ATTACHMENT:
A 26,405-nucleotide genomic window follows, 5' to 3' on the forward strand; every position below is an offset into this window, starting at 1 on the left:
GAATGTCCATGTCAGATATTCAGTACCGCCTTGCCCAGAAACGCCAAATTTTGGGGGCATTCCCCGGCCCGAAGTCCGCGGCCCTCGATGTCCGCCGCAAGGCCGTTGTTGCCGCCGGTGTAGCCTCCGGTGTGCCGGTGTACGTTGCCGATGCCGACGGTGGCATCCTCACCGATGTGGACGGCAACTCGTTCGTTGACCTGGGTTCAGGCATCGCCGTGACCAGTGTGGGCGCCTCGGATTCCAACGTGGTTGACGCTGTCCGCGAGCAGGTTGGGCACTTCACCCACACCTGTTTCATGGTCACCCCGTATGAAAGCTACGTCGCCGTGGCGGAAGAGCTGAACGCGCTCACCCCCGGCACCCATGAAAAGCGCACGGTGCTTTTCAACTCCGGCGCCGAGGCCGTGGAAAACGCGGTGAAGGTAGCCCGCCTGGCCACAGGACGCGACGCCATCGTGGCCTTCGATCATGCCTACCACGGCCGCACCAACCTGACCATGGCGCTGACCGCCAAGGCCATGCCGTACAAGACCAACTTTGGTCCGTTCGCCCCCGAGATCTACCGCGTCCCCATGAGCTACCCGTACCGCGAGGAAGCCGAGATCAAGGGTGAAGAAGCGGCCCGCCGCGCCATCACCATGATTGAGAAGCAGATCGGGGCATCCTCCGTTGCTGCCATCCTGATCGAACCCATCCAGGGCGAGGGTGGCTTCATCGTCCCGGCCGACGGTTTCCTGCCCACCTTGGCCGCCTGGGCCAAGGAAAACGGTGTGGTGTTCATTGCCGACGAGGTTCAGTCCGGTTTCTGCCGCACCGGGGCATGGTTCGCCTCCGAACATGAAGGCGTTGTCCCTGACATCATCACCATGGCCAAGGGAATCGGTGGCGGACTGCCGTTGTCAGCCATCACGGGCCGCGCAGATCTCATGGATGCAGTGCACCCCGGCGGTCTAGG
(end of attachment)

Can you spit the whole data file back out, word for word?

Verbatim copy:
A 26,405-nucleotide genomic window follows, 5' to 3' on the forward strand; every position below is an offset into this window, starting at 1 on the left:
GAATGTCCATGTCAGATATTCAGTACCGCCTTGCCCAGAAACGCCAAATTTTGGGGGCATTCCCCGGCCCGAAGTCCGCGGCCCTCGATGTCCGCCGCAAGGCCGTTGTTGCCGCCGGTGTAGCCTCCGGTGTGCCGGTGTACGTTGCCGATGCCGACGGTGGCATCCTCACCGATGTGGACGGCAACTCGTTCGTTGACCTGGGTTCAGGCATCGCCGTGACCAGTGTGGGCGCCTCGGATTCCAACGTGGTTGACGCTGTCCGCGAGCAGGTTGGGCACTTCACCCACACCTGTTTCATGGTCACCCCGTATGAAAGCTACGTCGCCGTGGCGGAAGAGCTGAACGCGCTCACCCCCGGCACCCATGAAAAGCGCACGGTGCTTTTCAACTCCGGCGCCGAGGCCGTGGAAAACGCGGTGAAGGTAGCCCGCCTGGCCACAGGACGCGACGCCATCGTGGCCTTCGATCATGCCTACCACGGCCGCACCAACCTGACCATGGCGCTGACCGCCAAGGCCATGCCGTACAAGACCAACTTTGGTCCGTTCGCCCCCGAGATCTACCGCGTCCCCATGAGCTACCCGTACCGCGAGGAAGCCGAGATCAAGGGTGAAGAAGCGGCCCGCCGCGCCATCACCATGATTGAGAAGCAGATCGGGGCATCCTCCGTTGCTGCCATCCTGATCGAACCCATCCAGGGCGAGGGTGGCTTCATCGTCCCGGCCGACGGTTTCCTGCCCACCTTGGCCGCCTGGGCCAAGGAAAACGGTGTGGTGTTCATTGCCGACGAGGTTCAGTCCGGTTTCTGCCGCACCGGGGCATGGTTCGCCTCCGAACATGAAGGCGTTGTCCCTGACATCATCACCATGGCCAAGGGAATCGGTGGCGGACTGCCGTTGTCAGCCATCACGGGCCGCGCAGATCTCATGGATGCAGTGCACCCCGGCGGTCTAGG